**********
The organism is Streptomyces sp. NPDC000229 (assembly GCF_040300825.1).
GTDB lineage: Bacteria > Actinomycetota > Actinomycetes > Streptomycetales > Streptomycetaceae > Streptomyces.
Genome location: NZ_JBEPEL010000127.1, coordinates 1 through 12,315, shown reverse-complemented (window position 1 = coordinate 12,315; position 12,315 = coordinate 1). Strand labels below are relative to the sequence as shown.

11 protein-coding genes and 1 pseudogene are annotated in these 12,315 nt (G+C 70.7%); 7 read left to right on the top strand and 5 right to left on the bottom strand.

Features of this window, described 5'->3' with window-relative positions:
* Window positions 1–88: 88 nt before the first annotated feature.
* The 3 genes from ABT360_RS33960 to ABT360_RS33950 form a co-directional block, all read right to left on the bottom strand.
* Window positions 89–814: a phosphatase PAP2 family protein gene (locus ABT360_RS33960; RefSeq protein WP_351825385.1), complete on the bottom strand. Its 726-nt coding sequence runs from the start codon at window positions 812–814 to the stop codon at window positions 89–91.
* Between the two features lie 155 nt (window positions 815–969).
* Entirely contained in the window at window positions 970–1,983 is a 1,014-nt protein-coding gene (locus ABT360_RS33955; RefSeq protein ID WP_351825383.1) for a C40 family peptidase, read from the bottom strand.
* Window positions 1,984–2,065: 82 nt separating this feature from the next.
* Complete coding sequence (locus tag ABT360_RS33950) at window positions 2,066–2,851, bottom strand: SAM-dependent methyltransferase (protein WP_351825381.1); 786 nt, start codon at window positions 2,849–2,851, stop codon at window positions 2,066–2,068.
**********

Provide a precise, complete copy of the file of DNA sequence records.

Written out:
The organism is Streptomyces sp. NPDC000229 (assembly GCF_040300825.1).
GTDB lineage: Bacteria > Actinomycetota > Actinomycetes > Streptomycetales > Streptomycetaceae > Streptomyces.
Genome location: NZ_JBEPEL010000127.1, coordinates 1 through 12,315, shown reverse-complemented (window position 1 = coordinate 12,315; position 12,315 = coordinate 1). Strand labels below are relative to the sequence as shown.

11 protein-coding genes and 1 pseudogene are annotated in these 12,315 nt (G+C 70.7%); 7 read left to right on the top strand and 5 right to left on the bottom strand.

Features of this window, described 5'->3' with window-relative positions:
* Window positions 1–88: 88 nt before the first annotated feature.
* The 3 genes from ABT360_RS33960 to ABT360_RS33950 form a co-directional block, all read right to left on the bottom strand.
* Window positions 89–814: a phosphatase PAP2 family protein gene (locus ABT360_RS33960; RefSeq protein WP_351825385.1), complete on the bottom strand. Its 726-nt coding sequence runs from the start codon at window positions 812–814 to the stop codon at window positions 89–91.
* Between the two features lie 155 nt (window positions 815–969).
* Entirely contained in the window at window positions 970–1,983 is a 1,014-nt protein-coding gene (locus ABT360_RS33955; RefSeq protein ID WP_351825383.1) for a C40 family peptidase, read from the bottom strand.
* Window positions 1,984–2,065: 82 nt separating this feature from the next.
* Complete coding sequence (locus tag ABT360_RS33950) at window positions 2,066–2,851, bottom strand: SAM-dependent methyltransferase (protein WP_351825381.1); 786 nt, start codon at window positions 2,849–2,851, stop codon at window positions 2,066–2,068.